June 2014

Because God Shows Up At Dance Parties

by Priscilla on June 24, 2014

One thing I’ve had to be honest about myself these past few years is that when I wasn’t looking I turned into a fuddydud. I know hipsters don’t use the word fuddydud anymore. In fact, whenever I type the word fuddy, auto correct changes it to buddy.  I’ve mentioned before that I quit listening to music as much and started tuning into all news stations. I turned up my nose at hit TV shows and loyally watched my PBS or BBC. I put on the pounds and I put off spontaneity .

In February I wrote about my diet challenge with some friends. I failed to let you all know that I shed 15 pounds as well as 30 cholesterol points. (All while eating a lot of eggs and bacon so don’t let people tell you eggs and bacon is poisoning you.)

Growing up Baptist, I wasn’t allowed to attend dances, but I’ve always loved to dance. When I was a little girl, I wanted nothing more than to take tap lessons. After watching a Broadway musical, I’d shut the door to my room, move the furniture around and pretend I owned the stage and danced and tapped and swooped (quite horribly), but I felt free…and happy…and I always, always, always, was keenly aware that God was watching all of it….and it was Good.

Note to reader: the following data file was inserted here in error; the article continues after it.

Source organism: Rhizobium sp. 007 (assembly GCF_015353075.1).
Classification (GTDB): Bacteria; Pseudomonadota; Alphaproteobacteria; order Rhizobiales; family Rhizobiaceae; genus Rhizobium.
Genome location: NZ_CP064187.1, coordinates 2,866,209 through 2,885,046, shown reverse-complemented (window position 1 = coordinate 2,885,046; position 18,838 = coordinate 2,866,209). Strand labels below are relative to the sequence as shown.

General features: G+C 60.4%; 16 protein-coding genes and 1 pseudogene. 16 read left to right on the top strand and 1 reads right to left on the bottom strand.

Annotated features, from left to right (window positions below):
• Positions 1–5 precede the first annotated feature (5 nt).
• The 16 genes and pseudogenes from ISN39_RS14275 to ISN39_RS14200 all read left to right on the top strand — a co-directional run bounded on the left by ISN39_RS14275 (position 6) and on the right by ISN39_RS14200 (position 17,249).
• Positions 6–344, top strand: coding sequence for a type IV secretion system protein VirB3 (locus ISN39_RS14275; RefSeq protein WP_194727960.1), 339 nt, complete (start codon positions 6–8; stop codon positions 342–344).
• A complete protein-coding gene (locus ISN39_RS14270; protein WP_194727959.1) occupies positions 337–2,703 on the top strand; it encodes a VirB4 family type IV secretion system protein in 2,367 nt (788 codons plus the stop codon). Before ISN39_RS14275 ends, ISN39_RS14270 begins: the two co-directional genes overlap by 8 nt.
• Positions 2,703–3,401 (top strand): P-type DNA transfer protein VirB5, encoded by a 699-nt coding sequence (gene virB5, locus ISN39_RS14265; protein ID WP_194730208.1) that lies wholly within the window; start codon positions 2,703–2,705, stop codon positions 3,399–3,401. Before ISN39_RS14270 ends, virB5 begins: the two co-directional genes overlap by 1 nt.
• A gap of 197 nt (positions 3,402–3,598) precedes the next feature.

Losing the weight, coupled with coming to camp has reminded me of loving to dance. Not the lewd, attention grabbing moves of music award shows. I’m talking the hey we are all in this together massive crowd dancing that if we are lucky, happens once or twice in our lives.

Today, the weather at camp was a director’s nightmare – on and off again storms. Clearing the waterfront and ball fields and getting kids to safe areas until the storms passed created confusion for a few minutes, and somehow, I found myself in the dining hall with about 150, 7-12 year old campers and their counselors. One of the leaders (who knew what he was doing because not every 20 something can pull this off) started playing music – just the right music that this age likes – and for the next 30-40 minutes, the kids danced. The counselors danced. The kids and counselors danced together. And the 40 something woman who’d buried her dancing shoes so far away in her heart, got up and jumped, and clapped and grooved and sang right along with them.